T is for Terriers!!!!
George Washington (1789-1797), James Buchanan (1857-1861), Theodore Roosevelt (1901-1909), Woodrow Wilson (1913-1921), Warren G. Harding (1921-1923), Calvin Coolidge (1923-1929), Herbert Hoover (1929-1933), Franklin D. Roosevelt (1933-1945), Dwight D. Eisenhower (1953-1961), John F. Kennedy (1961-1963), Richard Nixon (1969-1974), and George W. Bush (2001-2009).
Unknown terrier breeds
President George Washington had terriers at Mount Vernon while he was in Philadelphia. He wrote to the manager of his estate regarding the dogs: “I hope Frank [the butler] has taken particular care of the Tarriers. I directed him to observe when the female was getting into heat, and let her be immediately shut up; and no other than the male Tarrier get to her.”
President James Buchanan wasn’t married so his niece Harriet was his official hostess and unofficial First Lady. The U. S. consul in England gave her a small terrier that she named Punch. We don’t know what breed the terrier but it may have been a Yorkshire type. (vintage representative illustration)
Various Terrier Breeds
President Herbert Hoover had two fox terriers named Big Ben and Sonnie. (vintage representative photo)
First Lady Grace Coolidge had a wire-haired fox terrier named Peter Pan. He was extremely nervous and when he tried to bite a WH staffer, Mrs. Coolidge felt she had to give him away. (see actual of Peter Pan a bit further down!)
President Theodore Roosevelt had two terriers: a Manchester terrier name Blackjack or “Jack” that was tormented by their cat, Tom Quartz and a Bull terrier named Pete. Unfortunately Pete tended to be aggressive and often bit people. After one too many bites, Pete was sent to live in Roosevelt’s Long Island home.
BlackJack & Kermit Roosevelt and a representative photo of Pete
First Daughter Tricia Nixon had a Yorkshire terrier named Pasha.
President Woodrow Wilson had an Airedale named Davie. (vintage representative illustration)
President Warren G. Harding’s Airedale Laddie Boy was a well known celebrity in his day. He was so well loved by the President that Laddie Boy had a special chair he sat on during cabinet meetings. He also brought the newspaper to Mr. Harding each morning and retrieved golf balls after a bad shot. Laddie Boy even had a birthday party in the WH complete with doggie guests and a dog biscuit birthday cake. President Harding unfortunately died after only two years in office and Laddie Boy took his death really hard. On her part, former First Lady Florence Harding found caring for her husband’s beloved pet too painful so she gave him to Harry Barker of the Secret Service. Laddie Boy lived out his life in Massachusetts.
President Calvin Coolidge succeeded Harding in the WH; he also had Laddie Boy’s brother, Paul Pry, who First Lady Grace Coolidge described as a “bull in a china shop” but he was so loveable it was easy to forgive his awkward and occasionally destructive behavior.
Paul Pry with Rob Roy
Paul Pry with Peter Pan First Lady Grace with Paul Pry
President John F. Kennedy was given Charlie the Welsh Terrier by his wife during the campaign. The President had allergies to animals but he wanted his children to know the joy of having a pet. Charlie was one of his favorites and they would often swim together in the WH pool. The one thing that bugged the President about Charlie is that the dog always wanted to play fetch with balls and sticks. Once he got started it was hard to stop him.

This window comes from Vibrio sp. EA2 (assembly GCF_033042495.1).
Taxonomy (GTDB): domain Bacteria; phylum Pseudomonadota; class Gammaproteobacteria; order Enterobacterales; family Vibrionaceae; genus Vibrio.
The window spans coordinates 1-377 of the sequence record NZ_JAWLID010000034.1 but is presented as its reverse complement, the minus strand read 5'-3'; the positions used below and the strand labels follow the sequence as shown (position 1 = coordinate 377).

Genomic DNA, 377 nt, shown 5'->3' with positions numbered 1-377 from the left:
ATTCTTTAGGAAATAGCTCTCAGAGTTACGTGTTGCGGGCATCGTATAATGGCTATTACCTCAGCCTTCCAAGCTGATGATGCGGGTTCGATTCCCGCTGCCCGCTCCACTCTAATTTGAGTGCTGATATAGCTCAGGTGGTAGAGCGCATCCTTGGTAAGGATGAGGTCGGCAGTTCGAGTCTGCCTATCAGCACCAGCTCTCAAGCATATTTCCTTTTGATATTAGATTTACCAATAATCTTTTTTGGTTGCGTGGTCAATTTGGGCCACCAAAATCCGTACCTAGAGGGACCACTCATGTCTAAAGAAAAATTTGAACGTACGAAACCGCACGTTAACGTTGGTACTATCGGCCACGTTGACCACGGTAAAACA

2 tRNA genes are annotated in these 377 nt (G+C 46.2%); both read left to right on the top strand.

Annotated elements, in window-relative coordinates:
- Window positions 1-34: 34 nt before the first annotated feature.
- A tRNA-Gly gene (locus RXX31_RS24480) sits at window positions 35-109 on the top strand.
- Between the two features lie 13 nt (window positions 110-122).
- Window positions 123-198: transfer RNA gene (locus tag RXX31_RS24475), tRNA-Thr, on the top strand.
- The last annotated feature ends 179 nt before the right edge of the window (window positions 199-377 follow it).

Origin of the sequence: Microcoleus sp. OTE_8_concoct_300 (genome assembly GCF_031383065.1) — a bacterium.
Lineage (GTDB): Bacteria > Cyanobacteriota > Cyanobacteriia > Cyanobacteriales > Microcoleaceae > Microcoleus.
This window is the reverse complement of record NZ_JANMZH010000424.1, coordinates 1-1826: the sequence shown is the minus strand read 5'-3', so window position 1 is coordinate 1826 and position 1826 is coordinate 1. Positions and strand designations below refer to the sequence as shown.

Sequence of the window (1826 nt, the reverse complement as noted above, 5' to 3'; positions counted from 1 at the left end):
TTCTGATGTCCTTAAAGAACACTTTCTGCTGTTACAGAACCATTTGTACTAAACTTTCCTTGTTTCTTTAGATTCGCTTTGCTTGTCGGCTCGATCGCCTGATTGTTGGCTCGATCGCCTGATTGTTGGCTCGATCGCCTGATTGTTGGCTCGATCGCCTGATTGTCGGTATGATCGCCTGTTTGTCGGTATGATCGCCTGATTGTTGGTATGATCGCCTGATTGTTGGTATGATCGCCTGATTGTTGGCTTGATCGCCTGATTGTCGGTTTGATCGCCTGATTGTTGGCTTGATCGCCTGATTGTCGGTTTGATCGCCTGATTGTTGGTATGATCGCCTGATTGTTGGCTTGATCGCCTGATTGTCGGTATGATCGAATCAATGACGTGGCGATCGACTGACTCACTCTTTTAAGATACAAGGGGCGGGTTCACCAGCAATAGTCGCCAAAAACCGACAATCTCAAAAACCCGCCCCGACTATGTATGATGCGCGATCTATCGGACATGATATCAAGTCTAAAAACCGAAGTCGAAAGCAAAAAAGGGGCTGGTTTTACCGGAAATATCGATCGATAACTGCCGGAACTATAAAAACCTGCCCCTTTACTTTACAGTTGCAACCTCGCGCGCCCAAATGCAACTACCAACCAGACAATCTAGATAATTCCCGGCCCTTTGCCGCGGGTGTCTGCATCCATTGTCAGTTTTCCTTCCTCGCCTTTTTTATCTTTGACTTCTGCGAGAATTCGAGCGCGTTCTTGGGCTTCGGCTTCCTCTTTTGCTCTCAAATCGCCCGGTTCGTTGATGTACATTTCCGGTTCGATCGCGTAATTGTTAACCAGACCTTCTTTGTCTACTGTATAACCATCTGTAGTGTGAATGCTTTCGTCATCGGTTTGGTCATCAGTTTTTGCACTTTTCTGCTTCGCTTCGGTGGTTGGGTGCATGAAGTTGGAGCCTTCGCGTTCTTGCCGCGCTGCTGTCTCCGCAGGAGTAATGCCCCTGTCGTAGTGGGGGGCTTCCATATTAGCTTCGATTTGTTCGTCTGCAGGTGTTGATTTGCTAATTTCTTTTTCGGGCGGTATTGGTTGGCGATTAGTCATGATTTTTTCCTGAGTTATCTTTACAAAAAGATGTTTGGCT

The President and First Lady would often take Charlie and Clipper (the German Shepard)out for a walk after dark along the streets of Washington unrecognized with the Secret Service following behind them in a car at a discreet distance. Charlie and Pushinka had a litter of puppies: Butterfly, White Tips, Blackie, and Streaker.
Charlie and Pushinka
Franklin Delano Roosevelt’s Scottie, Fala, was so famous he was memorialized in a large bronze sculpture with the President. Once he became recognizable to the public, the Secret Service had trouble keeping the presence of the President a secret when they were traveling. All it took was for a single glimpse of the little dog and everyone knew the president was nearby. President Roosevelt also had another Scottie named Meggie but she wasn’t as popular as Fala. During that time period a Scottie dog became an iconic image for all sorts of material goods, from dishes to jewelry to clothing.
President Dwight D. Eisenhower‘s grandchildren had a couple of Scottish terriers; I don’t know their names!
President George W. Bush had the most famous Scottish Terrier in recent memory – Barney, and a few years later, Miss Beazley. Barney was a gift to Bush shortly after the 2000 election and quickly endeared himself to the public. Barney had his own website that featured videos from the Barneycam – the WH from the unique POV of a small dog trotting his way around the historic building. Barney was well behaved when greeting dignitaries and guarded the South Lawn entrance to the WH like a Secret Service agent. Like all protective dogs, Barney had a temper and once bit a newspaper reporter (he likely deserved it).
When Barney died of lymphoma at the age of 12 (2013) President Bush remembered him with these words: “Barney was by my side during our eight years in the White House. He never discussed politics and was always a faithful friend.”
Barney, ready for questions!
Barney & GWB
First Lady Laura Bush greets Miss Beazley Miss Beazley and Barney Miss Beazley For more photos of Barney and Miss Beazley go to the post about India, reluctant companion to the two dogs.